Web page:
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Doyle offers another lucid, inspiring chronicle of female empowerment and the rewards of self-awareness and renewal.

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More life reflections from the bestselling author on themes of societal captivity and the catharsis of personal freedom.

In her third book, Doyle (Love Warrior, 2016, etc.) begins with a life-changing event. “Four years ago,” she writes, “married to the father of my three children, I fell in love with a woman.” That woman, Abby Wambach, would become her wife. Emblematically arranged into three sections—“Caged,” “Keys,” “Freedom”—the narrative offers, among other elements, vignettes about the soulful author’s girlhood, when she was bulimic and felt like a zoo animal, a “caged girl made for wide-open skies.” She followed the path that seemed right and appropriate based on her Catholic upbringing and adolescent conditioning. After a downward spiral into “drinking, drugging, and purging,” Doyle found sobriety and the authentic self she’d been suppressing. Still, there was trouble: Straining an already troubled marriage was her husband’s infidelity, which eventually led to life-altering choices and the discovery of a love she’d never experienced before. Throughout the book, Doyle remains open and candid, whether she’s admitting to rigging a high school homecoming court election or denouncing the doting perfectionism of “cream cheese parenting,” which is about “giving your children the best of everything.” The author’s fears and concerns are often mirrored by real-world issues: gender roles and bias, white privilege, racism, and religion-fueled homophobia and hypocrisy. Some stories merely skim the surface of larger issues, but Doyle revisits them in later sections and digs deeper, using friends and familial references to personify their impact on her life, both past and present. Shorter pieces, some only a page in length, manage to effectively translate an emotional gut punch, as when Doyle’s therapist called her blooming extramarital lesbian love a “dangerous distraction.” Ultimately, the narrative is an in-depth look at a courageous woman eager to share the wealth of her experiences by embracing vulnerability and reclaiming her inner strength and resiliency.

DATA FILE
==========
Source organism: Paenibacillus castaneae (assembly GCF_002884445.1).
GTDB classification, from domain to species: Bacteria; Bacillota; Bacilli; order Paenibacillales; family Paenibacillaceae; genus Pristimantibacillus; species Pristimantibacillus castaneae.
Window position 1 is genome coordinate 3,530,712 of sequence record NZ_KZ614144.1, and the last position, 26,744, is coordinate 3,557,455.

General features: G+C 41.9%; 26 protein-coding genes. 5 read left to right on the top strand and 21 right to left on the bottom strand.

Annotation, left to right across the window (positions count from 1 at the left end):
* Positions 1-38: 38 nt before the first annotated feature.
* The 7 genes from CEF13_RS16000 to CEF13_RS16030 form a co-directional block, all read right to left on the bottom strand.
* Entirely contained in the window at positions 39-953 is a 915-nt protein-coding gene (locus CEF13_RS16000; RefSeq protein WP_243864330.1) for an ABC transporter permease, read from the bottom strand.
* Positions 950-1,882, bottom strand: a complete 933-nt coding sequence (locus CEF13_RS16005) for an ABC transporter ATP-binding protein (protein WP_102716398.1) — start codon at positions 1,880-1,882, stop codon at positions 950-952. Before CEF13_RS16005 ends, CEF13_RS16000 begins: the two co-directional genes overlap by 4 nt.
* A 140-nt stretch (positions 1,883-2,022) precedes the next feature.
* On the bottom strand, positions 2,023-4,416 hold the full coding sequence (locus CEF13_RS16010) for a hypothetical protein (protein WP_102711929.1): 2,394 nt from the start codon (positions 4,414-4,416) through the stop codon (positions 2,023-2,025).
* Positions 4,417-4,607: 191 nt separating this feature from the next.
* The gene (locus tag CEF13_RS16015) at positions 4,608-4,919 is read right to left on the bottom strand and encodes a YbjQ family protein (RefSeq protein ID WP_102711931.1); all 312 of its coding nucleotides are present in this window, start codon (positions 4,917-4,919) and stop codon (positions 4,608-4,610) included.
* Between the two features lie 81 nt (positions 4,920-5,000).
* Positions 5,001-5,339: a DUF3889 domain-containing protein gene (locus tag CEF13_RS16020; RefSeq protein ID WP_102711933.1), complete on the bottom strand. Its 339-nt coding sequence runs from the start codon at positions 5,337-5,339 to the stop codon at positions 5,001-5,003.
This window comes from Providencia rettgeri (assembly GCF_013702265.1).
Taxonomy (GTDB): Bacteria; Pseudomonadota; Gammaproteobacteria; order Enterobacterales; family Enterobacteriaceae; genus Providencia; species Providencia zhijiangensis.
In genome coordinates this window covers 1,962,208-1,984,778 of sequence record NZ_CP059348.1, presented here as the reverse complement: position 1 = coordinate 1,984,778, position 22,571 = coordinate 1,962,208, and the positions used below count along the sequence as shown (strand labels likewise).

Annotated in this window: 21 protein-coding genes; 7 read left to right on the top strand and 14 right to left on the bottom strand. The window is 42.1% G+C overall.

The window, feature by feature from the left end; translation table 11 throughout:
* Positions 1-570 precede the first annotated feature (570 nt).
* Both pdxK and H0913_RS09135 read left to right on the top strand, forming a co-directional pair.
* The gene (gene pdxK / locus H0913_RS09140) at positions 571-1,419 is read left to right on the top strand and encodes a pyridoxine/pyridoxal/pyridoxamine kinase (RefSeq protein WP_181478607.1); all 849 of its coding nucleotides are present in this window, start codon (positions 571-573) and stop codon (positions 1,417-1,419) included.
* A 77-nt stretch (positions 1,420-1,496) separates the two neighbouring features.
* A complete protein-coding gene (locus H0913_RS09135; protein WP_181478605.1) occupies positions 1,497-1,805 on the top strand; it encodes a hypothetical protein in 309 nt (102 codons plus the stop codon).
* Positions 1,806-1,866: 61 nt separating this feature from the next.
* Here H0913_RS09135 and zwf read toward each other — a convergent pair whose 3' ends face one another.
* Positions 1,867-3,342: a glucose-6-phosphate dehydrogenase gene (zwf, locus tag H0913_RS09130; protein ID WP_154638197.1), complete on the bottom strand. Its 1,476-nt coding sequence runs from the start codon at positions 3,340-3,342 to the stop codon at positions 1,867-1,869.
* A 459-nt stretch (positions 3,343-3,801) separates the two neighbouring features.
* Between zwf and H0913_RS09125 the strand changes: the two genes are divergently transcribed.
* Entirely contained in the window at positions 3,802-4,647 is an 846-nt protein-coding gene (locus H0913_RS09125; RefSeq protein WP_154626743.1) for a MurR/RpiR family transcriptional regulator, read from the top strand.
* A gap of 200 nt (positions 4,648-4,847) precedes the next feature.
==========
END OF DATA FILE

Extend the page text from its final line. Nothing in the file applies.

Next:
Doyle offers another lucid, inspiring chronicle of female empowerment and the rewards of self-awareness and renewal.